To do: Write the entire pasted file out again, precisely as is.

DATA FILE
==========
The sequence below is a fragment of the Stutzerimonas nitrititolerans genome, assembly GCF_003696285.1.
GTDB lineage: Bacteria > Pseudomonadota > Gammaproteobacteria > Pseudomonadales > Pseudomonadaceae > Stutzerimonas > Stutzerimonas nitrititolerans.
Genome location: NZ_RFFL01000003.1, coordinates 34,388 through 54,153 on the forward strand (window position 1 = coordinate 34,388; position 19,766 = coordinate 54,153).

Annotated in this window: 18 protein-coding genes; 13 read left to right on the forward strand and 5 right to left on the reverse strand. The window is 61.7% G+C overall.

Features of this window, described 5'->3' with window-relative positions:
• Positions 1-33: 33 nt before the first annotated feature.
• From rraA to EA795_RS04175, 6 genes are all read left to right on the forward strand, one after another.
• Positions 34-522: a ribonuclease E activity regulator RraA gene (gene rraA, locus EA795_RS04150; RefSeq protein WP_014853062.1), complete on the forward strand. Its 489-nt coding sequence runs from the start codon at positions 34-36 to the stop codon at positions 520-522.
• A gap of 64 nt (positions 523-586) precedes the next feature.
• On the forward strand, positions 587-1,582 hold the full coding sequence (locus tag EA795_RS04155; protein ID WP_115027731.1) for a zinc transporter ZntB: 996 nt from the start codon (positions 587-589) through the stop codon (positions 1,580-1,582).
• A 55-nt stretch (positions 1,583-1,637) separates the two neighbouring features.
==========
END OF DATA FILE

The sequence below is a fragment of the Stutzerimonas nitrititolerans genome, assembly GCF_003696285.1.
GTDB lineage: Bacteria > Pseudomonadota > Gammaproteobacteria > Pseudomonadales > Pseudomonadaceae > Stutzerimonas > Stutzerimonas nitrititolerans.
Genome location: NZ_RFFL01000003.1, coordinates 34,388 through 54,153 on the forward strand (window position 1 = coordinate 34,388; position 19,766 = coordinate 54,153).

Annotated in this window: 18 protein-coding genes; 13 read left to right on the forward strand and 5 right to left on the reverse strand. The window is 61.7% G+C overall.

Features of this window, described 5'->3' with window-relative positions:
• Positions 1-33: 33 nt before the first annotated feature.
• From rraA to EA795_RS04175, 6 genes are all read left to right on the forward strand, one after another.
• Positions 34-522: a ribonuclease E activity regulator RraA gene (gene rraA, locus EA795_RS04150; RefSeq protein WP_014853062.1), complete on the forward strand. Its 489-nt coding sequence runs from the start codon at positions 34-36 to the stop codon at positions 520-522.
• A gap of 64 nt (positions 523-586) precedes the next feature.
• On the forward strand, positions 587-1,582 hold the full coding sequence (locus tag EA795_RS04155; protein ID WP_115027731.1) for a zinc transporter ZntB: 996 nt from the start codon (positions 587-589) through the stop codon (positions 1,580-1,582).
• A 55-nt stretch (positions 1,583-1,637) separates the two neighbouring features.